By ANDREW NELSON, Staff Writer | Published January 25, 2018
ATLANTA—Some two dozen 20- and 30-something Catholics shared a meal and honored the memory of the civil rights icon, Rev. Dr. Martin Luther King Jr., with an act of service.
The Sunday, Jan. 14, gathering at Our Lady of Lourdes Church, Atlanta, was the first event in a weeklong celebration of the civil rights leader, whose birthday is observed by many as a day of service. The parish, known as the Mother Church of black Catholics in Atlanta, sits in the Martin Luther King Jr. National Historical Park.
Attending the event was teacher Trish Dykes, 28. She said King’s message is as necessary today as it was when he was assassinated 50 years ago.
The Pledge of Allegiance recited by her students calls for unity with “one nation” and “liberty and justice for all,” which the country wrestles with, said Dykes, who teaches at St. Joseph School, Marietta.
The country continues to pursue that goal, she said. Unity among different communities is the goal we are still trying to achieve today, Dykes added.
A 2017 survey by Gallup found some 42 percent of Americans worry “a great deal” about race relations. That is a record high in 17 years in asking people the question whether they personally worry about race relations.
Dykes said talking about King and the issues of race can be challenging, but one should not lose hope.
“The way to keep hope is to keep faith. Having faith in God and a change will come,” said Dykes, who worships at St. Ann Church, Marietta.
Of King’s legacy, Msgr. Edward Branch said “enough about the rhetoric, it’s time to get down to business.”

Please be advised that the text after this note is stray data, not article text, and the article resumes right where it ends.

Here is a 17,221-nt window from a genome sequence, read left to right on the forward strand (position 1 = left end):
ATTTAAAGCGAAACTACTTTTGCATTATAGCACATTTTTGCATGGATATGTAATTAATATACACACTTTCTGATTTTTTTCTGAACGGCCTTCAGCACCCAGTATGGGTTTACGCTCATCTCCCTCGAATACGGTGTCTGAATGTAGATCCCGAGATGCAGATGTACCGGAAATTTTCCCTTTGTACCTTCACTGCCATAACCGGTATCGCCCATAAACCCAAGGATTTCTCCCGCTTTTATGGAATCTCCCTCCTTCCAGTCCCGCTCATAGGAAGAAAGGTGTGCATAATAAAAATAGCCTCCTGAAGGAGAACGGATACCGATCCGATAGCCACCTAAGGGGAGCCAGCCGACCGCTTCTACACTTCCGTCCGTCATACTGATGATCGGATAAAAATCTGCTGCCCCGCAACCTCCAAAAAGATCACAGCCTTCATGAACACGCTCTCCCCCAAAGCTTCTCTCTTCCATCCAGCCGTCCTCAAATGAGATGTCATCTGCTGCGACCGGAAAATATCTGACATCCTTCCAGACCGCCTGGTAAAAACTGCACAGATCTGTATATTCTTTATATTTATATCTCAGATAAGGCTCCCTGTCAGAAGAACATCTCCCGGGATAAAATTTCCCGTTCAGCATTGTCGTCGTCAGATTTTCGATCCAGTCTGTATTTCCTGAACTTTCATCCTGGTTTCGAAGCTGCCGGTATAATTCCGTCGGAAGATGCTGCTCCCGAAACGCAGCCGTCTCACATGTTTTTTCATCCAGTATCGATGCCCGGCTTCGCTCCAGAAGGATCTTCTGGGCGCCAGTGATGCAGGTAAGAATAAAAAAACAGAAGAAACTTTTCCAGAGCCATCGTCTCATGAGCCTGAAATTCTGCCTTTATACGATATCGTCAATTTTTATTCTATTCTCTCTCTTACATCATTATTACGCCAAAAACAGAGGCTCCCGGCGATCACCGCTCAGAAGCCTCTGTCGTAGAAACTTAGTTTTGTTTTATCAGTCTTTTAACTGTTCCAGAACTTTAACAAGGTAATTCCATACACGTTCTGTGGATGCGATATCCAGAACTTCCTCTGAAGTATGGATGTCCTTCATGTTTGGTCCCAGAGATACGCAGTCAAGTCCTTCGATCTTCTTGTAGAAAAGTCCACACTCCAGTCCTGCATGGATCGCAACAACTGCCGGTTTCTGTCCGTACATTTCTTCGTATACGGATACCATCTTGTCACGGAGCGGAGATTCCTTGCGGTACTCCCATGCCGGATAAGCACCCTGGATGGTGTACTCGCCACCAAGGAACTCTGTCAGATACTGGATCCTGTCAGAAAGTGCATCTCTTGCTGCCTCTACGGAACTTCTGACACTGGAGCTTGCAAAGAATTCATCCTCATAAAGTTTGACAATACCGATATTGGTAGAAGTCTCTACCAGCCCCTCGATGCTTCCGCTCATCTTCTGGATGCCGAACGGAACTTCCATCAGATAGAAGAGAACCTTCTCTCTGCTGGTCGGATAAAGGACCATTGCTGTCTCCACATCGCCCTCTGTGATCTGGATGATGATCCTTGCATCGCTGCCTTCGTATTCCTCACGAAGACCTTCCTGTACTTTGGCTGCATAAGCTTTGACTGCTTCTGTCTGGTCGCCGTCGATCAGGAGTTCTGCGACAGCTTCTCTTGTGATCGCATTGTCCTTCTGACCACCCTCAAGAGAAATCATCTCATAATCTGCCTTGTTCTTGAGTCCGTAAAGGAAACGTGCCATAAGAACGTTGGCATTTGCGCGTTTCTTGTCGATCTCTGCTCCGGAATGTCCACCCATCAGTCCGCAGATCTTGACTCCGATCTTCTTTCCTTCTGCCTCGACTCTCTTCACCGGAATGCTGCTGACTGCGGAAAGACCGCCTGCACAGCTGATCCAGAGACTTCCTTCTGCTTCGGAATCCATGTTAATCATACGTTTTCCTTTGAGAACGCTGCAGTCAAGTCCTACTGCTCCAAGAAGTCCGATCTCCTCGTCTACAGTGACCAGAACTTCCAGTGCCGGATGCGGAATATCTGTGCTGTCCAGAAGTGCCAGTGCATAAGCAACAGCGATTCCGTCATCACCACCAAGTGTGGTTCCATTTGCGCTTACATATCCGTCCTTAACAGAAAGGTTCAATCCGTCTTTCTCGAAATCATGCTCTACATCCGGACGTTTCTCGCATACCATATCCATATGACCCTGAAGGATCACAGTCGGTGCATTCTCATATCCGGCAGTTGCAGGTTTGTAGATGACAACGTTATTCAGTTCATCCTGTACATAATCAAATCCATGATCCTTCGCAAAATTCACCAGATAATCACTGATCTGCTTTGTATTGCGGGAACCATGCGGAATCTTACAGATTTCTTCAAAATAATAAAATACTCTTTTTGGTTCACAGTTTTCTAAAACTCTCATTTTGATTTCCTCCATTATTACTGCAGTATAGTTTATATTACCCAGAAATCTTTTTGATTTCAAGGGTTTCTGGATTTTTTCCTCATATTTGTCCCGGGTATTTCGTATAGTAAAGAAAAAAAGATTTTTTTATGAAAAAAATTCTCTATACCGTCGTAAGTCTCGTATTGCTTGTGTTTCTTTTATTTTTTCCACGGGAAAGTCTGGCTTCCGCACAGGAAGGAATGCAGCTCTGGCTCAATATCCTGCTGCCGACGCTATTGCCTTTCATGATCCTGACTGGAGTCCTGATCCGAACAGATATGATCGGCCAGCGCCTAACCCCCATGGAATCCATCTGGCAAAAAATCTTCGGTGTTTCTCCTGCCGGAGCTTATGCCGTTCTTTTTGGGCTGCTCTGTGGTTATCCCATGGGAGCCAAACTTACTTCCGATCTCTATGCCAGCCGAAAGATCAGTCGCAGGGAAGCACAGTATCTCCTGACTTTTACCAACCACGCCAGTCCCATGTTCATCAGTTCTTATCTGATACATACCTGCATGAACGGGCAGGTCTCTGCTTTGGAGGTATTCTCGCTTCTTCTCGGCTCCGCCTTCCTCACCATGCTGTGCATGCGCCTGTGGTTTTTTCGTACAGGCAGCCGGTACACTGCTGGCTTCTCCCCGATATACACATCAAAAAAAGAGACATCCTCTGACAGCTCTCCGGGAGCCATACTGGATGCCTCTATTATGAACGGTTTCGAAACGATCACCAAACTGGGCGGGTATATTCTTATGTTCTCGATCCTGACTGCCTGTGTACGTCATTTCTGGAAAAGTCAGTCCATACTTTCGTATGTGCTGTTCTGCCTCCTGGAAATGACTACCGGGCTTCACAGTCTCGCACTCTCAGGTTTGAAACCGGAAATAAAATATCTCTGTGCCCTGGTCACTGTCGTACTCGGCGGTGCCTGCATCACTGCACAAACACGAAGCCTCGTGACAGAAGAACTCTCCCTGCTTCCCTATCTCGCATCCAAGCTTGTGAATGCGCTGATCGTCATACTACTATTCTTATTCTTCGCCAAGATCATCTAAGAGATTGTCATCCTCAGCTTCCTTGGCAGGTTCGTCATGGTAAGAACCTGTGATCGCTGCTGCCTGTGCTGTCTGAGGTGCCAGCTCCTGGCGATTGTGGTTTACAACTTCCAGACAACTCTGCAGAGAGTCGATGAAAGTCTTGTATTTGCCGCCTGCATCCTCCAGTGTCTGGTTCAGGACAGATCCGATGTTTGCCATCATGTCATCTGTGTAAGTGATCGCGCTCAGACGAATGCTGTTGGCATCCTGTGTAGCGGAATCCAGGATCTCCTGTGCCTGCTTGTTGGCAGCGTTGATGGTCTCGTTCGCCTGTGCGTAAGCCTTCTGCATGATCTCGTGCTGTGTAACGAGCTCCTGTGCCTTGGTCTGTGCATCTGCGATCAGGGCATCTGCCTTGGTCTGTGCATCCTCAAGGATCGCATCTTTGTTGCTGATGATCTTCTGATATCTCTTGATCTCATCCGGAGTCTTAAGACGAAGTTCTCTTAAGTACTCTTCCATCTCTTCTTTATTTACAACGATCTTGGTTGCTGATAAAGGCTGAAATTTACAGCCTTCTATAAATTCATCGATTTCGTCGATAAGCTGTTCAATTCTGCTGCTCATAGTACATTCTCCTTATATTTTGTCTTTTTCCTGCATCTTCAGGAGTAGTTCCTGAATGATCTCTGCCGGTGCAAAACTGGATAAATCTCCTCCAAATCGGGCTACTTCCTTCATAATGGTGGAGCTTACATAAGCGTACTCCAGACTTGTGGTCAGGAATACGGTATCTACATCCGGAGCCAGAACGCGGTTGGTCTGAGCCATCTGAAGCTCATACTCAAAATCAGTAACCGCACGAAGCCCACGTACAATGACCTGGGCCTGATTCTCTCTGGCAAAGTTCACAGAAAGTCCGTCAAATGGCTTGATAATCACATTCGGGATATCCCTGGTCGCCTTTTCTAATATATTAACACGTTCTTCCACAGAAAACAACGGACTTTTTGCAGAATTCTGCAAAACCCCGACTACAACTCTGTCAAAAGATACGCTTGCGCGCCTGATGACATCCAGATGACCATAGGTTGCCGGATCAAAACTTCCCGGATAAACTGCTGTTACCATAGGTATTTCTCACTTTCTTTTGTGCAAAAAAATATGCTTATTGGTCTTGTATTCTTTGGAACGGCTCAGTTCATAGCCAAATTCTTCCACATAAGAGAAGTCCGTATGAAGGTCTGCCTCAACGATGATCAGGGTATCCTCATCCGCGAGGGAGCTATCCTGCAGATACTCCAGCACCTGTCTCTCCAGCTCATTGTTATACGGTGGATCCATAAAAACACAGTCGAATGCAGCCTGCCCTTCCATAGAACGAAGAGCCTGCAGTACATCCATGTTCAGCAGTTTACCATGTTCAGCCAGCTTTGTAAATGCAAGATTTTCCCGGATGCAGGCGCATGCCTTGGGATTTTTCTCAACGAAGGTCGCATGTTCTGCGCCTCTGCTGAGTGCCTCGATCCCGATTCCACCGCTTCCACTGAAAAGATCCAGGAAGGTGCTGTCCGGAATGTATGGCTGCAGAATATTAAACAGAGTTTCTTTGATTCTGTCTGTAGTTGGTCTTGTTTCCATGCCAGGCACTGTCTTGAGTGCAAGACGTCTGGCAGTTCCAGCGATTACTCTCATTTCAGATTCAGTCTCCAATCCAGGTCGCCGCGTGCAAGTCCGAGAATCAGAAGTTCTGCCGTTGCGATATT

The challenge now is people need to “jump out of their comfort zones.”
“People are not talking to each other. They are assuming X, Y and Z,” said Msgr. Branch, who retired after ministry as the Catholic chaplain at the Atlanta University Center.
“People will have to decide to be uncomfortable for a minute to learn someone else’s culture, how they see the world,” he said. Msgr. Branch suggested reading a book or seeing a movie that involves characters from another culture.
A parishioner of Transfiguration Church, Marietta, Marcus Walker, 27, talked about King as the “most influential Christian figure” in the country.
He said people often overlook how King was motivated to act by the Christian message. “You miss so much of him and what he was about, if you don’t acknowledge the role of his faith,” he said.
Walker, a graduate student at Georgia Tech, said two generations after the civil right era, the country and King’s native city continue to need to hear his message and move toward it.
“Atlanta is a great city, but there is a lot of separation. I grew up here and love Atlanta, but you can see where the divide is,” he said.
Walker received The Msgr. Edward B. Branch Young Adult Award at the Jan. 20 Mass held in Dr. King’s honor at the Shrine of the Immaculate Conception.
King’s life was dedicated to spotlighting the dignity of others, Walker said. More people need to see the dignity of people different than themselves and act to respect them, Walker said.
“You fight for equality because you see the dignity in others,” he said.
Young adults participating in the service project at the afternoon event put together hygiene bags to be distributed to shelters and food pantries for women and men in need. More than 225 of these bags were assembled.
It was the first part of three days of celebration. Archbishop Wilton D. Gregory celebrated the Mass Jan. 20. And on Sunday, Jan. 21, students attending Catholic schools participated in a special youth assembly at St. Peter Claver Regional School, Decatur. The archdiocesan Office of Intercultural and Ethnic Diversity organized the events.